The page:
Answer: You can safely prune back about one-third of the plant and it should rebound without problem. If possible, wait until spring to do your pruning. If you prune it now you will encourage new growth which will not have time to harden off before winter weather arrive. Any new growth that develops between now and then will die back over the winter months. Like most others in the holly genus, winterberry is dioecious (having separate male and female plants). Three years after planting, pistillate (female) flowers begin to emerge in small clusters plants and staminate (male)flowers develop on male plants with up to twelve flowers in a cluster. You can determine whether you have a male or a female by inspecting the flower clusters. Look for flowers in April through June. If the clusters are small, you have a female; if the flower clusters are large, you have a male plant. Or, clip off a few of the clusters and take them to your local garden center so you can compare them to the winterberry plants in the nursery.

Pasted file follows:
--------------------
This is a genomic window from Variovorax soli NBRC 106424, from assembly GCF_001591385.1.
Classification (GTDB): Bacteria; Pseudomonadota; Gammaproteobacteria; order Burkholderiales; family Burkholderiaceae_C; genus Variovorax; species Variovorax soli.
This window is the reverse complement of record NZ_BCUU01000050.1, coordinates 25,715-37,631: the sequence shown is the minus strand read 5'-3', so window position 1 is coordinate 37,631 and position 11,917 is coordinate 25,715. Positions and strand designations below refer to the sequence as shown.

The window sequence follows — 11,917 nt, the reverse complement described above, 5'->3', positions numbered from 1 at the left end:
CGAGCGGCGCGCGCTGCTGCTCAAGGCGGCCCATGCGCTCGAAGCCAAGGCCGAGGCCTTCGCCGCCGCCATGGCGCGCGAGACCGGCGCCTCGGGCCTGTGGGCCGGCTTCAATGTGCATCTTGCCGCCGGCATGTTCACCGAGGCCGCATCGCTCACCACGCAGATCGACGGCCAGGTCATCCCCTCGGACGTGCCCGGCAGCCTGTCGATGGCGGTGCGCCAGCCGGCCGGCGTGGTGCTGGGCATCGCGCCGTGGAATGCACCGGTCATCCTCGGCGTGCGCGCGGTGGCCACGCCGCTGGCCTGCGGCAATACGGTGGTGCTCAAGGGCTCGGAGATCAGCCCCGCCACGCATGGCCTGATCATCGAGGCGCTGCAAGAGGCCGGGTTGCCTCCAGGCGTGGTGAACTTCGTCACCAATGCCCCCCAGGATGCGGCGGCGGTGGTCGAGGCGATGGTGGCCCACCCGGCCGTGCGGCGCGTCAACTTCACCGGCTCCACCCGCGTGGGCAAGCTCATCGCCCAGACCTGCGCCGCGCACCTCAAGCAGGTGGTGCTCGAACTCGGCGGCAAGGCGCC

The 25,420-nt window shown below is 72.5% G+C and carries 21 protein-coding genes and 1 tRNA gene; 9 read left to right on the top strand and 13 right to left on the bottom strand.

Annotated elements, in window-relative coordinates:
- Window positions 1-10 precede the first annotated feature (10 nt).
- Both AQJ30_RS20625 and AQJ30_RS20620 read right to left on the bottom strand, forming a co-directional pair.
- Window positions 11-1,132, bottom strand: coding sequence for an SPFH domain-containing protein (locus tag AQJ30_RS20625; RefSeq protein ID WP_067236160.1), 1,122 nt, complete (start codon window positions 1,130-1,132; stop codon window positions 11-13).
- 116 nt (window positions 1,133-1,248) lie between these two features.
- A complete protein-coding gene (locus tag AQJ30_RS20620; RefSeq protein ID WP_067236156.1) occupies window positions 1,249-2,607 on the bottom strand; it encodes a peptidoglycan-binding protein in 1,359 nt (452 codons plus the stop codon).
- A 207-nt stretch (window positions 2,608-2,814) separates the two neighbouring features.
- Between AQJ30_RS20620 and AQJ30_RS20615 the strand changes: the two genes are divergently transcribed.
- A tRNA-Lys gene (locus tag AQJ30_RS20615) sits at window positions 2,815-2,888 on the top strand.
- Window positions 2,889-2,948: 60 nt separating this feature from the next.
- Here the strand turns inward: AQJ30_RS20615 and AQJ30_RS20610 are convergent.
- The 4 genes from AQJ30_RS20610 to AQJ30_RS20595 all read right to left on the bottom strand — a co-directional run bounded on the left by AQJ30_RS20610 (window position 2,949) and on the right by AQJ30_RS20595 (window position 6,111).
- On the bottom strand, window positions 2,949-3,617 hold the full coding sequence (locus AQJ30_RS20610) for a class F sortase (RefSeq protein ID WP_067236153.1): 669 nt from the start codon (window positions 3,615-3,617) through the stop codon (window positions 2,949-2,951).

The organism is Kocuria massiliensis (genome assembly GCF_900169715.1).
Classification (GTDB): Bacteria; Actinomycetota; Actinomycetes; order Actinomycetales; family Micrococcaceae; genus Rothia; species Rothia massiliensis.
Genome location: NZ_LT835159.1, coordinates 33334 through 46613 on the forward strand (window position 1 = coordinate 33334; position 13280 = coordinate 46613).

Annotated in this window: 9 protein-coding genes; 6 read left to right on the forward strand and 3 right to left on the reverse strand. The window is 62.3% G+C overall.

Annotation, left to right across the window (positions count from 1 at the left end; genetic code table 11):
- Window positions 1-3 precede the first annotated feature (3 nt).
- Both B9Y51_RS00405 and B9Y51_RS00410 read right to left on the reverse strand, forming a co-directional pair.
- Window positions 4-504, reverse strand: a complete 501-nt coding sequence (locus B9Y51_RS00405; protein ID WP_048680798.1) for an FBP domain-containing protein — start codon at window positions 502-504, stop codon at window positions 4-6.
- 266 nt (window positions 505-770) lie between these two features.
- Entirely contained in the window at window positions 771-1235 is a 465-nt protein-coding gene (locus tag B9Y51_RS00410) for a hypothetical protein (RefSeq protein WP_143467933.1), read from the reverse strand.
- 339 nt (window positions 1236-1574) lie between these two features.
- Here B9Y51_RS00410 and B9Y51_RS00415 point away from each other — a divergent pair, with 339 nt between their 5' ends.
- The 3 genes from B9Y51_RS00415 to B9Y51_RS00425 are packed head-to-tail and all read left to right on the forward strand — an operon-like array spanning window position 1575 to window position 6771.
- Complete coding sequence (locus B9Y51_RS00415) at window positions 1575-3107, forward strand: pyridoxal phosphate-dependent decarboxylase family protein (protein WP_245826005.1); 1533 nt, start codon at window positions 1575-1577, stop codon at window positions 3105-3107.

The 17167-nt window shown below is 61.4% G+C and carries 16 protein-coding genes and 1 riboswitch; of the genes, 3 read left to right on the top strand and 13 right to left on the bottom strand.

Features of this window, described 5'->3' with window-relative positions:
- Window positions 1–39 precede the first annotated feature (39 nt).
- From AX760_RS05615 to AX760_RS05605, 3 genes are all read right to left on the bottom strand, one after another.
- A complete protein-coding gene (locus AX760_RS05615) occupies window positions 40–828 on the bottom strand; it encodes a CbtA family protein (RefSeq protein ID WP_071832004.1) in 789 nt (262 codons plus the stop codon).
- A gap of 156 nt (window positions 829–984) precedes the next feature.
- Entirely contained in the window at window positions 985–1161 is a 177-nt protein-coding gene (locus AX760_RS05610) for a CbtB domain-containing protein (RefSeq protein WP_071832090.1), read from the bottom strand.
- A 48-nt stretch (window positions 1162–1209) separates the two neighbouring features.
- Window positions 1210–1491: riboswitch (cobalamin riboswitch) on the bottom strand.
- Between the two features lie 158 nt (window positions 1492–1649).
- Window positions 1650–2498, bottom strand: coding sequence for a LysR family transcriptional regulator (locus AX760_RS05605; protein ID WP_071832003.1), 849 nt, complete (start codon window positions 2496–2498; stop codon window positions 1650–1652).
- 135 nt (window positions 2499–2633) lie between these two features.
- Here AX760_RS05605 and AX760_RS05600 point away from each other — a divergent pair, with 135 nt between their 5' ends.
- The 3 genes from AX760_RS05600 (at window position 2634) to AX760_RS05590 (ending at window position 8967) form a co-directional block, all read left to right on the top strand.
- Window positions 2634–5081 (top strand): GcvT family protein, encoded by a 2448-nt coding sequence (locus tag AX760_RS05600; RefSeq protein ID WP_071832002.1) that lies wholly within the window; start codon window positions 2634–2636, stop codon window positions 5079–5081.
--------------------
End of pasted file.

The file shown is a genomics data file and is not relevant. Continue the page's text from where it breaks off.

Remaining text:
Best wishes with your winterberry!
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